The mission of the Society of Dermatology Physician Assistants (SDPA) is to advance the care of patients through the education and empowerment of dermatology PAs. As such, the SDPA submits the following commentary in response to a recently published spotlight article in The Dermatologist featuring Heather Downes, MD, FAAD. Dr Downes reports that “the biggest danger facing dermatology is the misuse of physician assistants (PAs) and nurse practitioners (NPs).”1
PAs agree that the “misuse” of any medical provider is a problem. Newly graduated PAs should not be put in a position for which they are not adequately prepared. With training from a board-
certified dermatologist and the undertaking of a cost-effective,
robust training program such as the SDPA’s Diplomate Fellowship certificate, PAs can become highly skilled diagnosticians in dermatology who can be safely deployed to areas that are underserved.
Dr Downes also expressed concern about a lack of standardized training for PAs. The SDPA developed the Diplomate certificate to specifically address the lack of standardization in specialty dermatology training for PAs. The program was developed with psychometricians and dermatology professionals, including board-certified dermatologists, with rigorous review to ensure relevance to dermatology PAs. She also voiced her concern about the public’s confusion due to the use of terminology such as “residency” and “fellowship” training of PAs. There is simply no evidence-based data revealing patient confusion or misrepresentation of PAs in this realm. Additionally, there are state laws that prohibit PAs from representing themselves in any way that might mislead patients. The terms “residency” and “fellowship” are commonly used in professions of podiatry, dentistry, veterinary medicine, psychology, medical genetics, optometry, and pharmacy in
addition to medicine.
According to a 2017 Merritt Hawkins Survey, the average wait time to receive a dermatology appointment is 32.3 days, which is a 46% increase since 2009.2 A survey by the American Academy of Dermatology found that 33% of dermatologists (and 48% in rural areas) reported that the number of dermatologists in their community was not enough to meet patient demand.3 The PA profession evolved to fill a void in patient care for underserved rural and urban populations in the United States. When Drs Eugene Stead and Richard Smith crafted the PA profession, they utilized the skills of highly trained medical corpsmen to develop a medical training program for PAs as generalists. The benefit of being trained as generalists is that PAs can pivot to fill the gap of medical care where needed. For example, during this COVID-19 crisis, PAs who had been practicing in specialized areas of medicine, including dermatology, have been able to fill a void in places across the country where there was a need for providers.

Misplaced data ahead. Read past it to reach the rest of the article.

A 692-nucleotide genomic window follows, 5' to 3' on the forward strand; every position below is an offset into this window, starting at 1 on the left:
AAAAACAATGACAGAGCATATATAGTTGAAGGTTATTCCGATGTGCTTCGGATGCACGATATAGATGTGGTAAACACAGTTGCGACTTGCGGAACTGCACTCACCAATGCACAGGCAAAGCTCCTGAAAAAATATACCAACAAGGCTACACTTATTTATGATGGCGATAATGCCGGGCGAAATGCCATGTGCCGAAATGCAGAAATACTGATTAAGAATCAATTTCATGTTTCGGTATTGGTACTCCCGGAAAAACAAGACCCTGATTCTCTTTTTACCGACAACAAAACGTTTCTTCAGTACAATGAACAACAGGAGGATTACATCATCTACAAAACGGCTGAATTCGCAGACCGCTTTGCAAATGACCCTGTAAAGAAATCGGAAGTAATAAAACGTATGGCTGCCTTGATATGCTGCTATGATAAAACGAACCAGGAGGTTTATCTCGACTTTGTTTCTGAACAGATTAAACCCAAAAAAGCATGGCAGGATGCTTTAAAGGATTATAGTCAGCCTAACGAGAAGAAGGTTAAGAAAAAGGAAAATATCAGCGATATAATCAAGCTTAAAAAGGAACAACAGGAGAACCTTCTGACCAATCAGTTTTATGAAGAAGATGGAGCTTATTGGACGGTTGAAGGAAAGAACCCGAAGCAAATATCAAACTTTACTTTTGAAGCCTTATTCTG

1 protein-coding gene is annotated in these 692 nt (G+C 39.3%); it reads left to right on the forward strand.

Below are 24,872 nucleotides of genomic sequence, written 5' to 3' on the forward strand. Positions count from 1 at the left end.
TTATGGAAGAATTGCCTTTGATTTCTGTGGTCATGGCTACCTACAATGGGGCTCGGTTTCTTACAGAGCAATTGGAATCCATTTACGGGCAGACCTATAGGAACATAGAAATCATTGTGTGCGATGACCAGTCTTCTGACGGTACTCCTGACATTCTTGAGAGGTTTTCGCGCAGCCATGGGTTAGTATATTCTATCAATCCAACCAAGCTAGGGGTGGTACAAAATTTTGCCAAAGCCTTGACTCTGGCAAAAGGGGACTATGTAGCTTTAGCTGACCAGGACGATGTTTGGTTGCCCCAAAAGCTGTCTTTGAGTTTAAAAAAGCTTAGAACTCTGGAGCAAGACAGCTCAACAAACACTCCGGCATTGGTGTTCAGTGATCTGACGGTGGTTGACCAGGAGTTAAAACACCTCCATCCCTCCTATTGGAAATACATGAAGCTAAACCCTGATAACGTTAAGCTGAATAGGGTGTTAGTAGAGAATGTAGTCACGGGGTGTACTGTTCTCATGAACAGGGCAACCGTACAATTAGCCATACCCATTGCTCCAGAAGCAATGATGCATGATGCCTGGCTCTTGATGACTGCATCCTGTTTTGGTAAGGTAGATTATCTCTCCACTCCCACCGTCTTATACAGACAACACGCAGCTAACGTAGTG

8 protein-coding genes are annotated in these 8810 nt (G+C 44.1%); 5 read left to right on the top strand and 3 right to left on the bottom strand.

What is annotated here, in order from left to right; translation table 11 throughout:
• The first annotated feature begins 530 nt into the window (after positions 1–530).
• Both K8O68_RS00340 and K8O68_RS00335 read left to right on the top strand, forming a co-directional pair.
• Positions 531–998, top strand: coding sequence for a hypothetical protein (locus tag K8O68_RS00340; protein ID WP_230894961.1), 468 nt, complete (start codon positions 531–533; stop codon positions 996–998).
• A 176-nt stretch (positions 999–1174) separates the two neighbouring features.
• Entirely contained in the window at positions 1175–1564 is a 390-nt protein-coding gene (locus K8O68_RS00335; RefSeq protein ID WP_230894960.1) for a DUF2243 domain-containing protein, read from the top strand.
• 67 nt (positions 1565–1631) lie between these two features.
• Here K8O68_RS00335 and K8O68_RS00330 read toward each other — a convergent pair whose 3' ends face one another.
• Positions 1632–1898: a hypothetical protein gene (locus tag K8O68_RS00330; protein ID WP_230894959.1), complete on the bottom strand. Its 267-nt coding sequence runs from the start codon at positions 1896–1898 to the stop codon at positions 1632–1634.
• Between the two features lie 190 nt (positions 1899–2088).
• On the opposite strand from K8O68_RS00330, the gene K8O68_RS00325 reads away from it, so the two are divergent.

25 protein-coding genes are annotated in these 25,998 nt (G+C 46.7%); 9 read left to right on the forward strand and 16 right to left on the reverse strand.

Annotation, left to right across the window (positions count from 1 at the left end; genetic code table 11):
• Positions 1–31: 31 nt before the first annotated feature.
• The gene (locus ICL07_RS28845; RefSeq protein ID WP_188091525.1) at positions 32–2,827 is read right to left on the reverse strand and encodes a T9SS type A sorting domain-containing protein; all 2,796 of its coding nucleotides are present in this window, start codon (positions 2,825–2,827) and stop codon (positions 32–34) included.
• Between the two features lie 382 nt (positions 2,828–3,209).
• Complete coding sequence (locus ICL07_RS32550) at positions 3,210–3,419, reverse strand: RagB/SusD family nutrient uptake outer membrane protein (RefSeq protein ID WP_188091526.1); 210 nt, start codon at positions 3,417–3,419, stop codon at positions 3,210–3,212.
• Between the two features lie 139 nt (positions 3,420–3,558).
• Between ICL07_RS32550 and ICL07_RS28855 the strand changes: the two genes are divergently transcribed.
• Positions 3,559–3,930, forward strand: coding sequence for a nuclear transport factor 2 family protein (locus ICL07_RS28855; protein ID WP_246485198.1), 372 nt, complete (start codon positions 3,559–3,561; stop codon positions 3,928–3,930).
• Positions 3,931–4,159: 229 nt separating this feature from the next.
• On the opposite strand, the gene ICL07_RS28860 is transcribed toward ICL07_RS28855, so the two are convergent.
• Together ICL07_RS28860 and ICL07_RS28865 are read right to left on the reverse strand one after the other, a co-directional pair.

While PAs can laterally move to other specialties, they are bound to limit their scope of practice to the new specialty and must undertake the appropriate additional training to become proficient in that area, an apprenticeship model upon which medical residencies are built. Like physicians, PAs require postgraduate training. PAs pass certifying exams, are required to obtain continuing medical education, and recertify every 10 years.
PAs have the same goal as physicians: quality patient care for all. Physicians and PAs also have common ground in that we desire proper representation of our skills and training by health care systems and media. Medicine thrives in a multidisciplinary setting with a variety of health professionals. We see this as the future of medical care in the United States.
1. Barankin B, ed. A conversation with Heather Downes, MD, FAAD. The Dermatologist. 2020;28(8):17. Accessed September 20, 2020. https://www.the-dermatologist.com/article/spotlight0820
2. 2017 Survey of Physician Appointment Wait Times and Medicare and Medicaid Acceptance Rates. Merritt Hawkins; 2017. Accessed September 20, 2020. https://www.merritthawkins.com/uploadedFiles/MerrittHawkins/Content/Pdf/mha2017waittimesurveyPDF.pdf
3. Ehrlich A, Kostecki J, Olkaba H. Trends in dermatology practices and the implications for the workforce. J Am Acad Dermatol. 2017;77(4):746-752. doi:10.1016/j.jaad.2017.06.030